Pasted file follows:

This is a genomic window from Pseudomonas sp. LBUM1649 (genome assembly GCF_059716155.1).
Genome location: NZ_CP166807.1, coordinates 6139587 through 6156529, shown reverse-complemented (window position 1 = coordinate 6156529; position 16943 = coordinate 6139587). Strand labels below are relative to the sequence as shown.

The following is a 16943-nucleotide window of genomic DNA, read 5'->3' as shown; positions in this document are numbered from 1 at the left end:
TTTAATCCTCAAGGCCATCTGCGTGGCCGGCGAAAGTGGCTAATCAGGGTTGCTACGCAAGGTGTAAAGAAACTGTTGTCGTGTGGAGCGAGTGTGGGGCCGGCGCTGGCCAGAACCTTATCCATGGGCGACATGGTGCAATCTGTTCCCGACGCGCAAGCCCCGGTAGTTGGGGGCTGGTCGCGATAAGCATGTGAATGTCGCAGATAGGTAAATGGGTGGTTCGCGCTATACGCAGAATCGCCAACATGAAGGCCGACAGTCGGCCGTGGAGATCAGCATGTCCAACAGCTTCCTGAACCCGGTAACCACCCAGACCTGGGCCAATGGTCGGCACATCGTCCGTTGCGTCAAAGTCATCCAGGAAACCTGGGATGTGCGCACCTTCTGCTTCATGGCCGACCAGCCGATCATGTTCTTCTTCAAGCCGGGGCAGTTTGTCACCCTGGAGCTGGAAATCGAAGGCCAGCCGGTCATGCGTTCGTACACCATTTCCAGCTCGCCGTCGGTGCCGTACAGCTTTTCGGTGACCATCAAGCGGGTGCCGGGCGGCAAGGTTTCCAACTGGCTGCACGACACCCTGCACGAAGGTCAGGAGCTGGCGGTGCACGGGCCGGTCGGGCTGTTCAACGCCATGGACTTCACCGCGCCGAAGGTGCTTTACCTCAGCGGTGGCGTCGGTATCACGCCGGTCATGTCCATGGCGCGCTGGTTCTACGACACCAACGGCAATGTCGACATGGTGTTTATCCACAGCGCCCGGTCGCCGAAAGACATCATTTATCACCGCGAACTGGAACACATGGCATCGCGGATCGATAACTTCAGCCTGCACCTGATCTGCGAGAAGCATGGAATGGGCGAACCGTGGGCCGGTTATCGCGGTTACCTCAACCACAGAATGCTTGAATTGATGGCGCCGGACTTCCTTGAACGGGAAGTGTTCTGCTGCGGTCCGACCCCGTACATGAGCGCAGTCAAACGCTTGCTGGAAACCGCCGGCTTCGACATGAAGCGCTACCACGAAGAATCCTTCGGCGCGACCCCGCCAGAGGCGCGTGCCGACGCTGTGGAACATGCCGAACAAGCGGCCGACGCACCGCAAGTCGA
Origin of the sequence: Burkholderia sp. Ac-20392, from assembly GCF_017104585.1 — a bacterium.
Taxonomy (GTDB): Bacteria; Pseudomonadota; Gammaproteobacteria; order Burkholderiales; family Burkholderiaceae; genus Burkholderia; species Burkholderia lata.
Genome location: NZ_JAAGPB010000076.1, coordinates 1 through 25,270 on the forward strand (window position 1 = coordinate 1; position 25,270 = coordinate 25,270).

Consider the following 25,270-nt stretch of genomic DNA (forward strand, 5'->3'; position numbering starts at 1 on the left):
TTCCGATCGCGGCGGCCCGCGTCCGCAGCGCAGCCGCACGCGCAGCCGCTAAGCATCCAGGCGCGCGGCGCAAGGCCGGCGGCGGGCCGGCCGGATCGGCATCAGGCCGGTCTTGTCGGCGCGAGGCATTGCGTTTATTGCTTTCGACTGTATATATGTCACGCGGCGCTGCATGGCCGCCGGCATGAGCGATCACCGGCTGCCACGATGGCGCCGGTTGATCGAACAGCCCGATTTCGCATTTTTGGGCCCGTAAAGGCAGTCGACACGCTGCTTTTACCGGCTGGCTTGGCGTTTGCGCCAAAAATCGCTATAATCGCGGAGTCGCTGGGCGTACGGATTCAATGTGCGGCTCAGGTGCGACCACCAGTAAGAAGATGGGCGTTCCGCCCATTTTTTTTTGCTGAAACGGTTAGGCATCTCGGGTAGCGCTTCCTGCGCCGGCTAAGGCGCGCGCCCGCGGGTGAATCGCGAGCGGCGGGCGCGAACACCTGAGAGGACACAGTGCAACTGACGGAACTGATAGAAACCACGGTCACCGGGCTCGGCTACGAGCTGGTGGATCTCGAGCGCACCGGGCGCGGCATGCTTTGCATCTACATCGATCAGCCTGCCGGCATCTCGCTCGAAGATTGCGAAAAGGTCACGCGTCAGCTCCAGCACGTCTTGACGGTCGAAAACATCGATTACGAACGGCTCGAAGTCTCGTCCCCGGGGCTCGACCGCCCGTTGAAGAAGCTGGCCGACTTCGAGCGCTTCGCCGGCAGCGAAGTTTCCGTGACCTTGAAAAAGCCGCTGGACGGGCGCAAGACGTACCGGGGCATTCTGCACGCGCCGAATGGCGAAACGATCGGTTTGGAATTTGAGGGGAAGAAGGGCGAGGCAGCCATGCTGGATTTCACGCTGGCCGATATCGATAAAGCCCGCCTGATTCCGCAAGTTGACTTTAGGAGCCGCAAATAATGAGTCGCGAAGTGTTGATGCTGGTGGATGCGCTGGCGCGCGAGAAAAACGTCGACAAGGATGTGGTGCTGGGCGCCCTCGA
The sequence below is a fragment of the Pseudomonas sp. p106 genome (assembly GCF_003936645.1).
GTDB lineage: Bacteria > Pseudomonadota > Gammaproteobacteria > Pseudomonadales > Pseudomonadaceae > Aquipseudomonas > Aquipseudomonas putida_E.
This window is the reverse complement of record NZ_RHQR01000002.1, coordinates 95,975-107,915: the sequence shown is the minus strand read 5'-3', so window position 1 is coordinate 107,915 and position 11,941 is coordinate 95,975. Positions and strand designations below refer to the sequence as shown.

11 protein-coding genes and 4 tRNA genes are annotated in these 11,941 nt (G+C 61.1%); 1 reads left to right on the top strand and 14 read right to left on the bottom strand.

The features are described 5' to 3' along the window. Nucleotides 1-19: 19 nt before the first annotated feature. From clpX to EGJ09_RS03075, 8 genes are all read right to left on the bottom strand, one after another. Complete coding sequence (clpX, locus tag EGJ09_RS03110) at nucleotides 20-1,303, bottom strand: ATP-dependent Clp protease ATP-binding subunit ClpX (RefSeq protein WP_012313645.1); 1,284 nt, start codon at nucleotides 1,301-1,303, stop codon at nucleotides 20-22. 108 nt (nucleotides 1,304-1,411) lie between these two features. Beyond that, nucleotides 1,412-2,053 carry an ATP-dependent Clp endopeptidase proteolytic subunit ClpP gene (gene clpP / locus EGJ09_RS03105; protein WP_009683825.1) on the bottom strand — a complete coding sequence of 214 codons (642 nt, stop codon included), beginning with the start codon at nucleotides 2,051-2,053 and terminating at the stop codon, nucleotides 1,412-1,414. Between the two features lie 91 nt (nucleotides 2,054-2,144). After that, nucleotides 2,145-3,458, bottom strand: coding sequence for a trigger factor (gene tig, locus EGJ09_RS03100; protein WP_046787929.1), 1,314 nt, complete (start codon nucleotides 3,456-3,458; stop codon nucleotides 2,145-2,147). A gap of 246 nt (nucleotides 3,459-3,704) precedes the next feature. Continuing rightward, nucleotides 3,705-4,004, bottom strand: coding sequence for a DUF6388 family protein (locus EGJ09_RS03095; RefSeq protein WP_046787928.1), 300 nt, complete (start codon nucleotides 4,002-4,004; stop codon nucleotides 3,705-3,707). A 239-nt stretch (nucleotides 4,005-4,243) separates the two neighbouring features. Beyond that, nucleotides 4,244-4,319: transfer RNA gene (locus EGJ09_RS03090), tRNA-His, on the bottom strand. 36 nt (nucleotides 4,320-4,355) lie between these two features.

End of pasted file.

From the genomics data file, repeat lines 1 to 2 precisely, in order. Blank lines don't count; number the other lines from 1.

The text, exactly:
This is a genomic window from Pseudomonas sp. LBUM1649 (genome assembly GCF_059716155.1).
Genome location: NZ_CP166807.1, coordinates 6139587 through 6156529, shown reverse-complemented (window position 1 = coordinate 6156529; position 16943 = coordinate 6139587). Strand labels below are relative to the sequence as shown.